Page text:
Many know Ian Moss as a musician with one of the biggest Australian bands of all time Cold Chisel. What you might not know is that ‘Mossy’, who’s also had his own solo success, thought his music career had ended when Chisel broke up in 1983.
Speaking to Starts at 60, Ian Moss shares what it was like growing up in the then small outback town of Alice Springs, and how music made its impact on his life.
Moss describes Alice Springs in the 1950s as a small town that had a level of openness, freedom and innocence. With only a radio to listen to, and no television, it was all about making your own fun. “You learned how to occupy yourself, make the best out of nothing,” Ian Moss said.
It was the Sundown Murders, on a station in northern South Australia that lead to one of the biggest manhunts in the state’s history that changed things, he said. “I remember that kind of threw decades of innocence. That was the end of it, end of an era.”
But it was music, mostly inspired by listening to the radio, that had a deeply personal impact on Moss, now aged 62. He was keen on Johnny Horton, with songs like ‘The Battle of New Orleans’, ‘Sink the Bismarck’ and ‘North to Alaska’, as well as the sounds of John D. Loudermilk. “Acoustic folky artists but all with a classic American thing. There was always some blues in there. I was listening to and loving that stuff.”
Elvis too had a massive impact but then along came The Beatles with the song ‘I Want To Hold Your Hand’. “Even in disconnected Alice Springs in the middle of Australia with no internet, if you were lucky you had two digits in your telephone number, the excitement was palpable on the streets of Alice Springs.”
When Hendrix came on the scene was around the time Moss started learning to play guitar. “I was initially learning the wonderful Hank Marvin stuff.” In the early 70s he was giving music his best shot, getting into bands, learning what he could with the resources he had. “Such a contrast to today’s effort. You can just hop on a computer online and get any lesson, in any style, at any level you like. Back then there was one or two good players in town (to learn from).”
It wasn’t until Moss took a trip to Adelaide for Christmas holidays when he was 16 that he took a ‘massive leap forward’ in his skills, by exploring the music scene while he was there. “The standard would have been as high as anywhere. Just by watching I learnt so much.” By the time he went back to Alice Springs six weeks later he’d improved noticeably.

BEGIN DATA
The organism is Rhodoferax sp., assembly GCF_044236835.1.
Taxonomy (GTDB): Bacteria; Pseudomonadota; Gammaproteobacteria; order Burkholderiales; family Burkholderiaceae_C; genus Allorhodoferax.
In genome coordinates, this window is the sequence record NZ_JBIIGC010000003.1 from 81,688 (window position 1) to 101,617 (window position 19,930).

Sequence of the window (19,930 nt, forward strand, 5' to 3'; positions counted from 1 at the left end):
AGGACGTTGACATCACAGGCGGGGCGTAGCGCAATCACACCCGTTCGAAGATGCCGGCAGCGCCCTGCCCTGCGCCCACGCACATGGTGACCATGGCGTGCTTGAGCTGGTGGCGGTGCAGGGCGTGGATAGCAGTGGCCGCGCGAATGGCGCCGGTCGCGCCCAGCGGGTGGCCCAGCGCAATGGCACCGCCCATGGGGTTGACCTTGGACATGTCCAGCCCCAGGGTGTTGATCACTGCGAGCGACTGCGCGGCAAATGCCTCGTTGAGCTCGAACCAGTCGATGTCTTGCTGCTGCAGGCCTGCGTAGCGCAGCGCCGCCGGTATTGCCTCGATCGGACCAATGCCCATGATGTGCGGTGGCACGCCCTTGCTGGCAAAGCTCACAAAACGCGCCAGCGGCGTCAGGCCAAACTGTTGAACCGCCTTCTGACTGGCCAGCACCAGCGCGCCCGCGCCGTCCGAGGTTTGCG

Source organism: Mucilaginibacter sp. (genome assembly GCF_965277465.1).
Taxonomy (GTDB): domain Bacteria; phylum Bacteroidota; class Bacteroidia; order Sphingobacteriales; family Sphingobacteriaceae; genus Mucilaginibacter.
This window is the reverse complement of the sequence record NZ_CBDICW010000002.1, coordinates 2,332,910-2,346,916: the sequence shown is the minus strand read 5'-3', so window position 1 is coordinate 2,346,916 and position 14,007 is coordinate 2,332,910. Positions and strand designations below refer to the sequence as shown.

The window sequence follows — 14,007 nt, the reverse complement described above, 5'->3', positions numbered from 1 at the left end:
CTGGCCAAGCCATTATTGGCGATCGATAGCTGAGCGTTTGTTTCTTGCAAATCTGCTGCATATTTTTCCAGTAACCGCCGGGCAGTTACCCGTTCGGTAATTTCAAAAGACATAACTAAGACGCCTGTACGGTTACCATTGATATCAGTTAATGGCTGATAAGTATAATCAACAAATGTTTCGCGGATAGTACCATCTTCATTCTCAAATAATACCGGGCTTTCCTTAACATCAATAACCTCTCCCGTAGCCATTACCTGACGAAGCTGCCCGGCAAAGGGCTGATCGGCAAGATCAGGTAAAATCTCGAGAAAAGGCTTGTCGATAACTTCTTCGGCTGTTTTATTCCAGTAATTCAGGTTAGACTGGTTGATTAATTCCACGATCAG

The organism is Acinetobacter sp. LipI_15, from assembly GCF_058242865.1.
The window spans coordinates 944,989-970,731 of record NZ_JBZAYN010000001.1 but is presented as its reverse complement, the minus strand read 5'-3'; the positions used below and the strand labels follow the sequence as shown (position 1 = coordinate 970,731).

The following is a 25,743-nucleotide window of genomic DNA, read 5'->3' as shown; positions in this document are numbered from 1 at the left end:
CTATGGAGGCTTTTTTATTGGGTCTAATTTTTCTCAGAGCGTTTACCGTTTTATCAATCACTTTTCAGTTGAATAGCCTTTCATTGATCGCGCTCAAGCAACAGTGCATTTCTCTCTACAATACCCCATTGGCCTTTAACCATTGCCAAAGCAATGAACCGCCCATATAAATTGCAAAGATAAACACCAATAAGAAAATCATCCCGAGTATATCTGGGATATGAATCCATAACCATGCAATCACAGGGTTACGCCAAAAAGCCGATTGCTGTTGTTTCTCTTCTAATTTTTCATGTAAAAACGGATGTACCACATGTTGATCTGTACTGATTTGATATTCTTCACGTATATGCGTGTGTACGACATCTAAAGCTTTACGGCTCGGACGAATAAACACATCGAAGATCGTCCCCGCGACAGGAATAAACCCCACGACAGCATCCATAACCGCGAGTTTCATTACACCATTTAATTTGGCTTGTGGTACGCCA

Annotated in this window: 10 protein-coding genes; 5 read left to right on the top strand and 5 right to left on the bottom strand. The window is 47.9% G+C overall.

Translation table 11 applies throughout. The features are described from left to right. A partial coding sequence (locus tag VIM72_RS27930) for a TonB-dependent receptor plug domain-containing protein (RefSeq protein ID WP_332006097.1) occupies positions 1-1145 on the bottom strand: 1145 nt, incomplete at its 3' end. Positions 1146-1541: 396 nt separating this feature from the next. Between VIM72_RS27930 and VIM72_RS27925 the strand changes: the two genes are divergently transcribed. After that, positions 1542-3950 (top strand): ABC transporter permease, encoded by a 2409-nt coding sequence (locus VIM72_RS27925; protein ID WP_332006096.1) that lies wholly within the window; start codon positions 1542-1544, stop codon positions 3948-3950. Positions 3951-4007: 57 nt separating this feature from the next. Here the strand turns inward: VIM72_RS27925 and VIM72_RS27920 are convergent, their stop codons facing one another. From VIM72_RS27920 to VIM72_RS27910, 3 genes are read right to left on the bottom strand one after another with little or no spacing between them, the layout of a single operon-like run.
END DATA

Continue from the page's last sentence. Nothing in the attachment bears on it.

A few years later he moved to Adelaide. “You grow up in a small town, it’s hard to leave. It drives you nuts that you know everyone, and everyone knows everyone’s business, but it’s home. To get up and leave to go to Adelaide, it looked like New York to me, as big and scary as that.” It was his sister who talked Moss into making the move, which lead to him trying out different bands, jamming and eventually forming Cold Chisel. “I made the right move.”
It wasn’t always a smooth road to becoming the legendary band Chisel ended up as. “It wasn’t bang, here we are, we are stars now. It was a long, long, long road. There was no-one teaching you.” In those early days Moss said they’d got themselves established with Don Walker their main song writer, but when Walker took a break to go back to university they became mostly a covers band, playing hits from the likes of Free, Deep Purple, The Doors and Hendrix. “It was classic prog rock; progressive rock.” When Walker returned to the band he said they had to stop the covers, telling them they’d never get anywhere if they didn’t cut it off cold, and that he’d written a heap of new songs for them to play. So they took those new songs to their next gig. It just happened to be on Countdown. “We didn’t play what we normally play. It went down a bomb. It died big time.”
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That obviously changed, and Cold Chisel went on to become legendary in the industry, with nine albums that made the Australian top ten. Even then it wasn’t all smooth sailing, with tension between the band members. When the band split up in 1983, despite all the success they’d had, Moss admitted he was worried what would happen to him. Because he didn’t have a trade to fall back on he figured it was time to get a ‘real job’. Instead he forged a successful solo career, with hits like ‘Telephone Booth’ and ‘Tuckers Daughter’. “It turned out differently in a good way.”
With Cold Chisel re-forming for various gigs over the years, and creating new music, Moss is also still touring his own solo work, and currently working on a new solo album. For this one he’s been the principal songwriter for the first time, and he’s expecting it will be ready to be released in September this year. “I’ve got big hopes for that.”
What’s your favourite song from over the years with Ian Moss?